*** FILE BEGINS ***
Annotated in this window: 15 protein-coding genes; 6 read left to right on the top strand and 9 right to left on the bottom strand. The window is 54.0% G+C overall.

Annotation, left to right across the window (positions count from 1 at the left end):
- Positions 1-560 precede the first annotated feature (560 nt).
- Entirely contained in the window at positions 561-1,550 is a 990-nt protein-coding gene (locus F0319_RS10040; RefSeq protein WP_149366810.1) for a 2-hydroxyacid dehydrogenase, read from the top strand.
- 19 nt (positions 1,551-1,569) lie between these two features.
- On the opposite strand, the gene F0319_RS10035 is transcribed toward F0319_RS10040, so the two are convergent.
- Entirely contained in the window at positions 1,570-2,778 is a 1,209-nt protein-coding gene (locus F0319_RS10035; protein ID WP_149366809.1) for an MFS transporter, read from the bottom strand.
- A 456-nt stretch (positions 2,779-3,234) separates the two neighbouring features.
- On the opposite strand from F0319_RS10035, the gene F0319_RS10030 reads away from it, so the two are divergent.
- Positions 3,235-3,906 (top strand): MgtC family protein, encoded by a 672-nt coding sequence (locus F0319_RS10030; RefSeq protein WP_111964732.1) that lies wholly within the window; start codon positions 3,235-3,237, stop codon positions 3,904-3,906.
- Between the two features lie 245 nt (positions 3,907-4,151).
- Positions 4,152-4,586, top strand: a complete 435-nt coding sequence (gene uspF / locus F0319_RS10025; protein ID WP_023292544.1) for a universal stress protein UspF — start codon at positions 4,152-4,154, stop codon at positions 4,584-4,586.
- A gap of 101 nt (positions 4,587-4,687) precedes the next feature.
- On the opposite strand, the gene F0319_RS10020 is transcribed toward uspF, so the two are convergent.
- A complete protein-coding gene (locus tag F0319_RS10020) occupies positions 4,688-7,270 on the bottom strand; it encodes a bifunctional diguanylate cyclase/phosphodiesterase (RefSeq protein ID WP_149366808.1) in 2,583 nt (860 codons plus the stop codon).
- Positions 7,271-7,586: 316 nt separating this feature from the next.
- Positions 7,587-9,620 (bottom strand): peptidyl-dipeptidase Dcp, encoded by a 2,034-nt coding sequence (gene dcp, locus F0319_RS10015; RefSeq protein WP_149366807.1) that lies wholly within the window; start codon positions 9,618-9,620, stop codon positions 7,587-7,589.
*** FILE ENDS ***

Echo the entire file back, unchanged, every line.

Annotated in this window: 15 protein-coding genes; 6 read left to right on the top strand and 9 right to left on the bottom strand. The window is 54.0% G+C overall.

Annotation, left to right across the window (positions count from 1 at the left end):
- Positions 1-560 precede the first annotated feature (560 nt).
- Entirely contained in the window at positions 561-1,550 is a 990-nt protein-coding gene (locus F0319_RS10040; RefSeq protein WP_149366810.1) for a 2-hydroxyacid dehydrogenase, read from the top strand.
- 19 nt (positions 1,551-1,569) lie between these two features.
- On the opposite strand, the gene F0319_RS10035 is transcribed toward F0319_RS10040, so the two are convergent.
- Entirely contained in the window at positions 1,570-2,778 is a 1,209-nt protein-coding gene (locus F0319_RS10035; protein ID WP_149366809.1) for an MFS transporter, read from the bottom strand.
- A 456-nt stretch (positions 2,779-3,234) separates the two neighbouring features.
- On the opposite strand from F0319_RS10035, the gene F0319_RS10030 reads away from it, so the two are divergent.
- Positions 3,235-3,906 (top strand): MgtC family protein, encoded by a 672-nt coding sequence (locus F0319_RS10030; RefSeq protein WP_111964732.1) that lies wholly within the window; start codon positions 3,235-3,237, stop codon positions 3,904-3,906.
- Between the two features lie 245 nt (positions 3,907-4,151).
- Positions 4,152-4,586, top strand: a complete 435-nt coding sequence (gene uspF / locus F0319_RS10025; protein ID WP_023292544.1) for a universal stress protein UspF — start codon at positions 4,152-4,154, stop codon at positions 4,584-4,586.
- A gap of 101 nt (positions 4,587-4,687) precedes the next feature.
- On the opposite strand, the gene F0319_RS10020 is transcribed toward uspF, so the two are convergent.
- A complete protein-coding gene (locus tag F0319_RS10020) occupies positions 4,688-7,270 on the bottom strand; it encodes a bifunctional diguanylate cyclase/phosphodiesterase (RefSeq protein ID WP_149366808.1) in 2,583 nt (860 codons plus the stop codon).
- Positions 7,271-7,586: 316 nt separating this feature from the next.
- Positions 7,587-9,620 (bottom strand): peptidyl-dipeptidase Dcp, encoded by a 2,034-nt coding sequence (gene dcp, locus F0319_RS10015; RefSeq protein WP_149366807.1) that lies wholly within the window; start codon positions 9,618-9,620, stop codon positions 7,587-7,589.